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April 6, 2021

University of Washington Researchers Develop ML-Enabled Telehealth Tool

For clear reasons, telehealth has boomed during the pandemic, and its popularity remains even as vaccinations become more accessible. With this paradigm shift in treatment, some researchers are examining how to enable patients to measure more of their vitals in a home setting, decreasing the necessity of many in-person medical appointments. At the University of Washington (UW), a team has developed a machine learning-enabled system that they hope will allow users to accurately measure their pulses and respiratory rates using only a smartphone or computer camera.

In contrast to tools like Google Fit’s smartphone camera-driven pulse and respiratory rate measurement tool (which requires you to place your finger directly over the camera), the UW tool works by using a device’s camera to capture images of a user’s face. The machine learning elements of the tool then analyze the reflections of light across that face, using minute fluctuations to determine the patient’s vitals.

To develop the initial machine learning model, the researchers trained it with a dataset of videos of faces, paired with information on those individuals’ vital signs over the course of those videos. The first version of this system was presented by the team in December. Relative to that prior work, the new system is better-able to accommodate different cameras, lighting, facial features, and skin colors.

“Every person is different, so this system needs to be able to quickly adapt to each person’s unique physiological signature, and separate this from other variations, such as what they look like and what environment they are in,” explained lead author Xin Liu, a doctoral student at UW, in an interview with UW’s Sarah McQuate. Liu did acknowledge that the system still has deficits. “We acknowledge that there is still a trend toward inferior performance when the subject’s skin type is darker. This is in part because light reflects differently off of darker skin, resulting in a weaker signal for the camera to pick up. Our team is actively developing new methods to solve this limitation.”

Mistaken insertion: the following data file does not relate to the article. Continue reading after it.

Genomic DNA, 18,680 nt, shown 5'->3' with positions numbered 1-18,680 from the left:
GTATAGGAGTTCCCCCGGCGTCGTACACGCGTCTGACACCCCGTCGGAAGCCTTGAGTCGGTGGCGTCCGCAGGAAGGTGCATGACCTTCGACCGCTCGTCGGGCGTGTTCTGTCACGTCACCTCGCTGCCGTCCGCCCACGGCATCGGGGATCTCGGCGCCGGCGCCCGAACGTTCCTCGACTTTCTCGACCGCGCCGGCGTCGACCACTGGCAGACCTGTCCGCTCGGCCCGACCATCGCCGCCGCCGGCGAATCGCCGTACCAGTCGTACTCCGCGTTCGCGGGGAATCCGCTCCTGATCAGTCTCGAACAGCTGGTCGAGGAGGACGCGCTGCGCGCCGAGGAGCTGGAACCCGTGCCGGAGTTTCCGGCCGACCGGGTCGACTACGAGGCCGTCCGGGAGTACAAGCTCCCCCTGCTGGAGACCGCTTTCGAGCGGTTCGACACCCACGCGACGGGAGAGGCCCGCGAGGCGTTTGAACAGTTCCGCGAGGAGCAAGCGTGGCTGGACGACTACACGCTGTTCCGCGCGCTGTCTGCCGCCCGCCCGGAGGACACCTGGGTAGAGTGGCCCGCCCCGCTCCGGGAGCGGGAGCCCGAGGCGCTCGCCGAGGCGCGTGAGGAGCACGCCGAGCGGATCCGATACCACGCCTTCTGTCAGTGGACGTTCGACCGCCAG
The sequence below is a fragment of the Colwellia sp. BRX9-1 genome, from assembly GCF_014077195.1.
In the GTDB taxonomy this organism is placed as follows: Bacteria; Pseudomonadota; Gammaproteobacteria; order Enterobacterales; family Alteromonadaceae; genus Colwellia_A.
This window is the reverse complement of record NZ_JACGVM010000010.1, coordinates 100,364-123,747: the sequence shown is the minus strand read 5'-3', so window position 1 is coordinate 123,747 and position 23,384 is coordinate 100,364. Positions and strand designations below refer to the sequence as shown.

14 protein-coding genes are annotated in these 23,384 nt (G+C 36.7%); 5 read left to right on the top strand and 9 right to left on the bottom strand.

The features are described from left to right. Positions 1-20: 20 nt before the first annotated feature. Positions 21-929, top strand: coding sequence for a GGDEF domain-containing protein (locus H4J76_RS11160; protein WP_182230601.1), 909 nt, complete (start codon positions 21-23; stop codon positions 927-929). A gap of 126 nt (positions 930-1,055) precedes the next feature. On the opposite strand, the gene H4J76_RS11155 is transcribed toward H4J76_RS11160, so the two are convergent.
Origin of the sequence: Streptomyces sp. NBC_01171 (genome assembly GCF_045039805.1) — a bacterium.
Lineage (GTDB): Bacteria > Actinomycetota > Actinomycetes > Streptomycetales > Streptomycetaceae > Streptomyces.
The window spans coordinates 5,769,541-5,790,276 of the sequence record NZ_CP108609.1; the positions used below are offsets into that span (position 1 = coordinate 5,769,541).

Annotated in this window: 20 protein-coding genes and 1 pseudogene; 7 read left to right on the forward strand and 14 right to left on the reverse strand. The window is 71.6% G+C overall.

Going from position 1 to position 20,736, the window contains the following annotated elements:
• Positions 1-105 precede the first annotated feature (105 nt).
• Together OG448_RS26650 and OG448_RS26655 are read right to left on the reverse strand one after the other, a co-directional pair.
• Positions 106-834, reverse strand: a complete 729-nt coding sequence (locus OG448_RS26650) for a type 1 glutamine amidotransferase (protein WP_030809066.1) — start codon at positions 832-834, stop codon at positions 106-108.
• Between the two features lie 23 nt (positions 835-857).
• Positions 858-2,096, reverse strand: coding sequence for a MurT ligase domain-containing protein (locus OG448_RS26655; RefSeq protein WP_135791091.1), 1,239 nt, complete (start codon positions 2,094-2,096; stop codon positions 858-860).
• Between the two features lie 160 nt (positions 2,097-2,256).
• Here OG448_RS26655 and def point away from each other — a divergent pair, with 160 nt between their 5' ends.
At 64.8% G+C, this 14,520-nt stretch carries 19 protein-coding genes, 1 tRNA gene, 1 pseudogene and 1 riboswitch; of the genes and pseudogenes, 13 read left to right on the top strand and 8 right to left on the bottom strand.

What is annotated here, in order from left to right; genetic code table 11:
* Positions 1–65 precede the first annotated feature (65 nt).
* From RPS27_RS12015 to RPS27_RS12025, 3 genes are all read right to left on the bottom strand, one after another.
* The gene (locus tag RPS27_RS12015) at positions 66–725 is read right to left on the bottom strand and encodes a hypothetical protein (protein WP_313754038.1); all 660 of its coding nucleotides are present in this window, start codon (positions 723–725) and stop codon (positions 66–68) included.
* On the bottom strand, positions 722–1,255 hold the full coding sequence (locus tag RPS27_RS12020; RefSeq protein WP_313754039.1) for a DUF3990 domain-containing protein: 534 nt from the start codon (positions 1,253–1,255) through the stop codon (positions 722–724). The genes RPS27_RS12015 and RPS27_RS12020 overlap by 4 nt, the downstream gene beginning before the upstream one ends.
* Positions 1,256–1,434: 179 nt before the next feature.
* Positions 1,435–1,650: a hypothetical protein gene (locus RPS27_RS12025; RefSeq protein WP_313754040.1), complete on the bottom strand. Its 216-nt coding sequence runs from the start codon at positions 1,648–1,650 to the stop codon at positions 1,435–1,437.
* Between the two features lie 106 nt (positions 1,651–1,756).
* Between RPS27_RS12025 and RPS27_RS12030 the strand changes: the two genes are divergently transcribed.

While the system is still in development, the researchers are working on collaborations with physicians to begin initial testing and are hopeful that the eventual product will improve telehealth for many patients.

“Any ability to sense pulse or respiration rate remotely provides new opportunities for remote patient care and telemedicine. This could include self-care, follow-up care or triage, especially when someone doesn’t have convenient access to a clinic,” said senior author Shwetak Patel, a professor at UW. “It’s exciting to see academic communities working on new algorithmic approaches to address this with devices that people have in their homes.”